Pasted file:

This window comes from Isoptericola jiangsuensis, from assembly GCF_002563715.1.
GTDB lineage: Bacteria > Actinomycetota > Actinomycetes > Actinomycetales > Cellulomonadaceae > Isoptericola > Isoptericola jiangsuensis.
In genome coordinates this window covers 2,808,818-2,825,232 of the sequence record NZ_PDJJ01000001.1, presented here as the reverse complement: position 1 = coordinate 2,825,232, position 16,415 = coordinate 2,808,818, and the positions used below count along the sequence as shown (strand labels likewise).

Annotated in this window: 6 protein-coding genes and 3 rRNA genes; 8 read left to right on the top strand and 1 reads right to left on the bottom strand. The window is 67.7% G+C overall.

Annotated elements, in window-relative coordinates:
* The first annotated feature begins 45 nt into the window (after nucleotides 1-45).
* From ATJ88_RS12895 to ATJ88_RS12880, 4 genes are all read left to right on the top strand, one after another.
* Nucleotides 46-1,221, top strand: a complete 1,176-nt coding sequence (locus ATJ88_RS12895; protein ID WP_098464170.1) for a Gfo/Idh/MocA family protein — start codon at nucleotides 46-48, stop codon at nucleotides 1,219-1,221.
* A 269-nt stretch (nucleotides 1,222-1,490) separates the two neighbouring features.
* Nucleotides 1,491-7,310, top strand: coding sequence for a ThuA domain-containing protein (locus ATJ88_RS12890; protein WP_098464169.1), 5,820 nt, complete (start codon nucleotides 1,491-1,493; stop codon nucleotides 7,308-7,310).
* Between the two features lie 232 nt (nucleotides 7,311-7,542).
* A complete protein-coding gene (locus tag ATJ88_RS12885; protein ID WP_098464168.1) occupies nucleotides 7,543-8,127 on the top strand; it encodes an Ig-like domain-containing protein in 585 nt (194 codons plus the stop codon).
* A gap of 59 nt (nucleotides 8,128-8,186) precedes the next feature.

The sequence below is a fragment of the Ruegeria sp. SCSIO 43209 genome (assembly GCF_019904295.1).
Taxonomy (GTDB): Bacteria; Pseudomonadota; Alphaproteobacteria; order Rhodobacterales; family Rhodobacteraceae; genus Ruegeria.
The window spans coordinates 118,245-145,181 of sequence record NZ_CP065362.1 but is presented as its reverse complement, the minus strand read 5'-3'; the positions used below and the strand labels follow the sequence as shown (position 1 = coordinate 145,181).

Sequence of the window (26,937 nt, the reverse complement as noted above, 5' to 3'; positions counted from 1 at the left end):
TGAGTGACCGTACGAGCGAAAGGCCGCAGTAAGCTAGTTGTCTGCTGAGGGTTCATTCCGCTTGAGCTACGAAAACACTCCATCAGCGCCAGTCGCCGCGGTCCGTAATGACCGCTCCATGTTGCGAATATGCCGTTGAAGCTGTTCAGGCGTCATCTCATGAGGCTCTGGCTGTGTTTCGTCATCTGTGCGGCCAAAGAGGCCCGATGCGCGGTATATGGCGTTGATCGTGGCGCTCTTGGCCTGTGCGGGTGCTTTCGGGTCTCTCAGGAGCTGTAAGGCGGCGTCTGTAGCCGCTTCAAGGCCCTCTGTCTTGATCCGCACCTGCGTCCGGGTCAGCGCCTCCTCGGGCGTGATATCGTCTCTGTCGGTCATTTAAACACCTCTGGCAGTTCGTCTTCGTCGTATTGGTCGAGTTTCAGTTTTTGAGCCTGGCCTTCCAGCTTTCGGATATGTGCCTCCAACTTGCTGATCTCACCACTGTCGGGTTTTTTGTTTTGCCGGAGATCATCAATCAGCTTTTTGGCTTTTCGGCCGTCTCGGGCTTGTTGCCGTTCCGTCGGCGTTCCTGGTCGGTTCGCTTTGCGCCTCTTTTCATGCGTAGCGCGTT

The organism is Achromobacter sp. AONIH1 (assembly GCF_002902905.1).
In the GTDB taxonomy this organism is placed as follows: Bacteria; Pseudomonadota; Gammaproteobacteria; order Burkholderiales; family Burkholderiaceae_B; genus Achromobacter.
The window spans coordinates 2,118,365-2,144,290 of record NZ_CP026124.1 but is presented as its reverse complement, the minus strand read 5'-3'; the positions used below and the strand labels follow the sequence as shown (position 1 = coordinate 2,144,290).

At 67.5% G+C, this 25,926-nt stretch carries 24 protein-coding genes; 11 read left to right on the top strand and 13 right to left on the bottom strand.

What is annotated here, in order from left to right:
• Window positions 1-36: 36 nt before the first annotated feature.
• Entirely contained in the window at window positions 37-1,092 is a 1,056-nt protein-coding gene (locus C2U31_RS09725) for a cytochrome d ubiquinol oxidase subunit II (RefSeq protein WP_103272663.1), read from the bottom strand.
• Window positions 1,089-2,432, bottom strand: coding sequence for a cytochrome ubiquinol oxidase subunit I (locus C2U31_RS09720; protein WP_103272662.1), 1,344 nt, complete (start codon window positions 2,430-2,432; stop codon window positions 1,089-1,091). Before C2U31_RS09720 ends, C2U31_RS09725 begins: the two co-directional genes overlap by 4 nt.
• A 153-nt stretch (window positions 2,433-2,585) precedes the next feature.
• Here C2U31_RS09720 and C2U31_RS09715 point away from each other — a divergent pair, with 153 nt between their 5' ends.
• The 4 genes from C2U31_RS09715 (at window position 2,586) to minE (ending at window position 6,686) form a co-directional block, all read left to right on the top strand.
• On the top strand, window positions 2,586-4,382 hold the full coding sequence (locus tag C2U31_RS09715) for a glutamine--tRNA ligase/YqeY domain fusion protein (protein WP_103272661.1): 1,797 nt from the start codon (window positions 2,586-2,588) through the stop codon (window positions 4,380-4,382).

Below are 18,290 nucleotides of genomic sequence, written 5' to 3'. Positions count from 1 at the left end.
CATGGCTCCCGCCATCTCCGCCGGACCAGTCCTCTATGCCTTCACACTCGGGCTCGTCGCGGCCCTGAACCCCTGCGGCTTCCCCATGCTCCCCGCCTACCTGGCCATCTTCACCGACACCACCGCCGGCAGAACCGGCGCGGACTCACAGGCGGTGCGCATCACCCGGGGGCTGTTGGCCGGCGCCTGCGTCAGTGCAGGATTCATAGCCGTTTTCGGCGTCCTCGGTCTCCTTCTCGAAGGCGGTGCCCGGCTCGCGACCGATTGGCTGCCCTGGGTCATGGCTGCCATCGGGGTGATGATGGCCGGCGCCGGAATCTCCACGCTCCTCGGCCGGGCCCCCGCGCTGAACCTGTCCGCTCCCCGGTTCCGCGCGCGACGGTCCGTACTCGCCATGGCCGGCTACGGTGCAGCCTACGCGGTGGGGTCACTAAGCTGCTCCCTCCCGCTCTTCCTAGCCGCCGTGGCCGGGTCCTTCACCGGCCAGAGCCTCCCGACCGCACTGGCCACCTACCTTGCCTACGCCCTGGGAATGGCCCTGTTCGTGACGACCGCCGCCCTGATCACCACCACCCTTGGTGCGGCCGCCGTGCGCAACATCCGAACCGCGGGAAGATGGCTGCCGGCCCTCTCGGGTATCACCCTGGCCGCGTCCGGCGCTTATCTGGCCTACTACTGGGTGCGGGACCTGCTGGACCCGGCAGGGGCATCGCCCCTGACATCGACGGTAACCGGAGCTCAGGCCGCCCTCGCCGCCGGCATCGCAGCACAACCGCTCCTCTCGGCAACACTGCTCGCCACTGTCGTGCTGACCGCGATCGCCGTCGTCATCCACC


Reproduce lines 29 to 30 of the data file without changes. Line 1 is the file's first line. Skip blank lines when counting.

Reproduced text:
• The 4 genes from C2U31_RS09715 (at window position 2,586) to minE (ending at window position 6,686) form a co-directional block, all read left to right on the top strand.
• On the top strand, window positions 2,586-4,382 hold the full coding sequence (locus tag C2U31_RS09715) for a glutamine--tRNA ligase/YqeY domain fusion protein (protein WP_103272661.1): 1,797 nt from the start codon (window positions 2,586-2,588) through the stop codon (window positions 4,380-4,382).